The Ukrainian army is outgunned but can still inflict a lot of pain on Russia
Portmouth: Ukraine’s crumbling army offered no resistance to the annexation of Crimea in February 2014. Since then, the ill-equipped but well-motivated Ukrainian army has claimed thousands of lives fighting separatist forces in the region eastern Donbass.
In the meantime, the country has embarked on an often haphazard reform program of its military that has made it, while still vulnerable in many vital ways, a somewhat more formidable force.
Since 2014-15, Ukraine has tripled its defense budget and attempted to modernize its forces not just to defend against Russia, but to meet the standards required by NATO as a condition of entry.
The results have been mixed.
On paper, their army looks impressive with around 800 heavy tanks and thousands of other armored vehicles protecting and transporting a regular force of around 200,000 men.
They are much better trained troops than in 2014. They have good leadership, especially in the crucial cadre of non-commissioned officers, the backbone of any army.
Importantly, most observers report high morale and motivation.
But that’s only part of the story. Most of their armor and equipment is relatively old, and although the factories have produced modernized versions of older designs such as the T72 tank, these offer little effective opposition to the much more modern Russian tanks and armored vehicles including some are equal to or better than NATO’s best stock.
Additionally, the Ukrainian military is vulnerable to both Russian artillery, traditionally the Red Army’s most formidable weapon, and the threat posed by Russian attack aircraft.
Recent NATO donations of man-portable anti-tank and anti-aircraft missiles and other weapons will inflict casualties on Russian forces, but will not change the situation.
The Ukrainian Air Force has a considerable fleet of Cold War-era aircraft and the personnel are well organized and trained.
But Russia has configured its aerospace forces to gain and maintain crucial air control using, among other systems, the fearsome S400 long-range anti-aircraft missiles.
These systems give the most advanced NATO air forces serious thought, not to mention the old Ukrainian fighters and bombers of the 1990s.
Advanced Russian fighters and missiles will dominate the skies in due course, although the Ukrainians have scored some successes against many expectations.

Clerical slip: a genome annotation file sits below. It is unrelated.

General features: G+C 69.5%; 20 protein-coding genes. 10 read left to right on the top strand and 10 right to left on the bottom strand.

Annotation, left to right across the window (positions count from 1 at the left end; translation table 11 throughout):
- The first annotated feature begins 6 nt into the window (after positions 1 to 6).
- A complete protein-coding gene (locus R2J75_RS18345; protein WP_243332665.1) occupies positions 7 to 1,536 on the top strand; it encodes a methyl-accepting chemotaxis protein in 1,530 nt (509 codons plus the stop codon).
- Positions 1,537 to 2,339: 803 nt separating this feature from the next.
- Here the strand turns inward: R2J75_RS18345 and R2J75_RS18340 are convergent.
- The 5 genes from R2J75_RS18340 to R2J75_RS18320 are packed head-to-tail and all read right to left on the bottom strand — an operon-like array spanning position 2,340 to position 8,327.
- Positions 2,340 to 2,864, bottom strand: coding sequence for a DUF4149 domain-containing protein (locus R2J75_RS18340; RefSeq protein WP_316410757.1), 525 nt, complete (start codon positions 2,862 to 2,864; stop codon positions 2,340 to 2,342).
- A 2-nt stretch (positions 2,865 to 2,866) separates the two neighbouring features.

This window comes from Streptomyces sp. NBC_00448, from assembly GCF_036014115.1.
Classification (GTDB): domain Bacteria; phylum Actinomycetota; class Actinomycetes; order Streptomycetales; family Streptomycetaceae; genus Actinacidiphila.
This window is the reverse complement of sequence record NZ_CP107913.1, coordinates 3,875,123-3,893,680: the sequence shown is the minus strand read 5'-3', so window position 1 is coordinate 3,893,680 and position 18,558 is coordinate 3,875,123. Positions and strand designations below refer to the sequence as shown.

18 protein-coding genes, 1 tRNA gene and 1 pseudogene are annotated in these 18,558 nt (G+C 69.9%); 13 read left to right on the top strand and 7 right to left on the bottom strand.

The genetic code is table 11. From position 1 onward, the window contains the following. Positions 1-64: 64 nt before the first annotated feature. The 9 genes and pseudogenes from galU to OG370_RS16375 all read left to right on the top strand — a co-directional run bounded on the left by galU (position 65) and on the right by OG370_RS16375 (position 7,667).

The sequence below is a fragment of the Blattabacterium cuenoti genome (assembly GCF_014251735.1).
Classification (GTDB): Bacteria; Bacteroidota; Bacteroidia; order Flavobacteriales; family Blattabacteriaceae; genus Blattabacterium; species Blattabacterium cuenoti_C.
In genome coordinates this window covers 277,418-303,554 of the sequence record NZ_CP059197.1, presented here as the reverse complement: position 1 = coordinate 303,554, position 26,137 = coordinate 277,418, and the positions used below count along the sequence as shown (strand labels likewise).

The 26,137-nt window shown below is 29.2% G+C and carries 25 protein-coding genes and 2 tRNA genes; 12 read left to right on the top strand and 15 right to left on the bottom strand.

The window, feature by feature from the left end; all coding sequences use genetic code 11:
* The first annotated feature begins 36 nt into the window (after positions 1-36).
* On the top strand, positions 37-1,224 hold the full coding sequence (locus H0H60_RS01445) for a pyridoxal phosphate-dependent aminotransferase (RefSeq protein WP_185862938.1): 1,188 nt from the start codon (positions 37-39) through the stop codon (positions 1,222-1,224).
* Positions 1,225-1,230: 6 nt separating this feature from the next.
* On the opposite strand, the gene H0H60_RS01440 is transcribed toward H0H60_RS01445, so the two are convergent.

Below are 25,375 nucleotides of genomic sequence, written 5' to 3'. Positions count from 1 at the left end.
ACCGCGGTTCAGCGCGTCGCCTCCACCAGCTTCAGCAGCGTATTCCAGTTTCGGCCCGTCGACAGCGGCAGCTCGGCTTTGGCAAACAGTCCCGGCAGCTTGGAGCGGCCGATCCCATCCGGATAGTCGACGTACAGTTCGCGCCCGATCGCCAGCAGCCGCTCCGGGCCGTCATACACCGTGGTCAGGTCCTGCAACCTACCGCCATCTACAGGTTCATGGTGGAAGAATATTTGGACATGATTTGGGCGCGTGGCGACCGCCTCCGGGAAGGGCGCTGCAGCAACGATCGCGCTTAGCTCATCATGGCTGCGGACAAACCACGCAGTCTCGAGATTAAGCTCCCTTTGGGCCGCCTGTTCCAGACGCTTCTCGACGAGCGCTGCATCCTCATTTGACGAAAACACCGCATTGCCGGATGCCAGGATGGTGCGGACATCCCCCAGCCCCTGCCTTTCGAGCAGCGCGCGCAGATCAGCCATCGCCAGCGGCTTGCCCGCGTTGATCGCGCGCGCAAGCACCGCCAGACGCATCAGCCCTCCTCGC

Credible reports indicate that Ukrainian fighters are still flying and have remarkably shot down several Russian planes. According to Ukrainian sources, their old, but still effective anti-aircraft missiles also caused losses to Russia.
The navy is now militarily insignificant, especially since much of it appears to have been sunk in port within 24 hours of the start of hostilities.
Strengths and weaknesses
But it is not won in advance. Ukrainian generals are highly unlikely to play with Russian forces and deploy forces only to be wiped out by their artillery or air power. They’ve seen too much of it in the past.
In July 2014, a formation of Ukrainian troops was destroyed by an artillery rocket strike in eastern Ukraine. What was remarkable was how the rockets were guided to their targets by drones operated by Russian-backed separatist troops.
Focusing only on the quality or quantity of equipment is always a big mistake. In the UK, military thinking defines three components of combat power.
These are the moral (morale, cohesion, motivation), conceptual (strategy, innovation and military doctrine) and material (weapons) aspects.
It’s one thing to have the advantage in the material component of the war, it’s quite another to turn it into success. The Ukrainians will try to exploit Russia’s vulnerability to having to fight a long military campaign with the potential to suffer heavy politically damaging casualties.
Many Ukrainians have a basic knowledge of weapons handling, the several hundred thousand reservists called up during the Russian invasion certainly do. They may be light on modern tanks and sophisticated weaponry, but may very well have the upper hand in the moral and conceptual realms.
There is a strong tradition of partisan warfare in Ukraine where the ideas of territorial defense insurgent groups carrying out small actions on terrain they know well and supported, if possible, by regular army units are deeply rooted. .
At the start of the Cold War, after the country was liberated from German occupation, the anti-Soviet army of insurgents was finally defeated only in 1953.
During this time, they caused tens of thousands of casualties. It may have been largely forgotten by the rest of the world, but this conflict is well known in Ukraine.
The vaunted Russian armed forces have already deployed a large proportion of their troops on the ground and have very limited capacity either to occupy insurgent-contested terrain or, more importantly, to sustain operations beyond the first phase. of war break-in.
The last thing Putin wants is a protracted war, with bloody urban fighting and echoes of Chechnya, which Ukrainian forces are likely to give him.
The war is taking its own course, but the likely and sensible Ukrainian approach will be to trade land for time. They hope to inflict casualties and draw Russian forces into urban areas where their advantages are less pronounced.
If defeated on the ground, Ukraine’s defenders could well default to a well-armed, highly motivated and protracted insurgency, likely backed by the West. It’s Putin’s nightmare.
The flip side is that Western support for such terrorism could attract an unpredictable and very dangerous response.
In his declaration of war speech, Putin threatened such consequences as you have never faced in your history to those who try to stop us, clearly referring to Russia’s vast nuclear arsenal. In the face of defeat or humiliation, rationality may be lacking.
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